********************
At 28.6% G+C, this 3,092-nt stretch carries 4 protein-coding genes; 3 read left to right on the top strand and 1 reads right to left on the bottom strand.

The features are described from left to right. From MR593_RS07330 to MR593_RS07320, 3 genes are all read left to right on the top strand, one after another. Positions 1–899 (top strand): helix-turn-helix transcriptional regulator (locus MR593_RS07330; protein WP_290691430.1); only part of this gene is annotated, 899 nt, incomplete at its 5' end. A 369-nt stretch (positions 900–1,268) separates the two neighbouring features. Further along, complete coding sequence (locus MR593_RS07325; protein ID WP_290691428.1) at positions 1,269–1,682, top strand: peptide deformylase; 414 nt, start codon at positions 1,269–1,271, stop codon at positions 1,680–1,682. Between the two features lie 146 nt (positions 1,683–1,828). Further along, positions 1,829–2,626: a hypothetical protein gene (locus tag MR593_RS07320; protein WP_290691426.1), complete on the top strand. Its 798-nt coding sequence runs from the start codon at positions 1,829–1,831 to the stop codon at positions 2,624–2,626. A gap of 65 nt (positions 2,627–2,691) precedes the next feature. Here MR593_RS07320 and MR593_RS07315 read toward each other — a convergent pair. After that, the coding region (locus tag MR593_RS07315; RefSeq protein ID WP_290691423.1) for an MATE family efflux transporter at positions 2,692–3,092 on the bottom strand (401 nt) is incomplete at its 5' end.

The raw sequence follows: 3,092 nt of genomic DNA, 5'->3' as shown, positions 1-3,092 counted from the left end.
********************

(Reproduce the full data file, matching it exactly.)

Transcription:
At 28.6% G+C, this 3,092-nt stretch carries 4 protein-coding genes; 3 read left to right on the top strand and 1 reads right to left on the bottom strand.

The features are described from left to right. From MR593_RS07330 to MR593_RS07320, 3 genes are all read left to right on the top strand, one after another. Positions 1–899 (top strand): helix-turn-helix transcriptional regulator (locus MR593_RS07330; protein WP_290691430.1); only part of this gene is annotated, 899 nt, incomplete at its 5' end. A 369-nt stretch (positions 900–1,268) separates the two neighbouring features. Further along, complete coding sequence (locus MR593_RS07325; protein ID WP_290691428.1) at positions 1,269–1,682, top strand: peptide deformylase; 414 nt, start codon at positions 1,269–1,271, stop codon at positions 1,680–1,682. Between the two features lie 146 nt (positions 1,683–1,828). Further along, positions 1,829–2,626: a hypothetical protein gene (locus tag MR593_RS07320; protein WP_290691426.1), complete on the top strand. Its 798-nt coding sequence runs from the start codon at positions 1,829–1,831 to the stop codon at positions 2,624–2,626. A gap of 65 nt (positions 2,627–2,691) precedes the next feature. Here MR593_RS07320 and MR593_RS07315 read toward each other — a convergent pair. After that, the coding region (locus tag MR593_RS07315; RefSeq protein ID WP_290691423.1) for an MATE family efflux transporter at positions 2,692–3,092 on the bottom strand (401 nt) is incomplete at its 5' end.

The raw sequence follows: 3,092 nt of genomic DNA, 5'->3' as shown, positions 1-3,092 counted from the left end.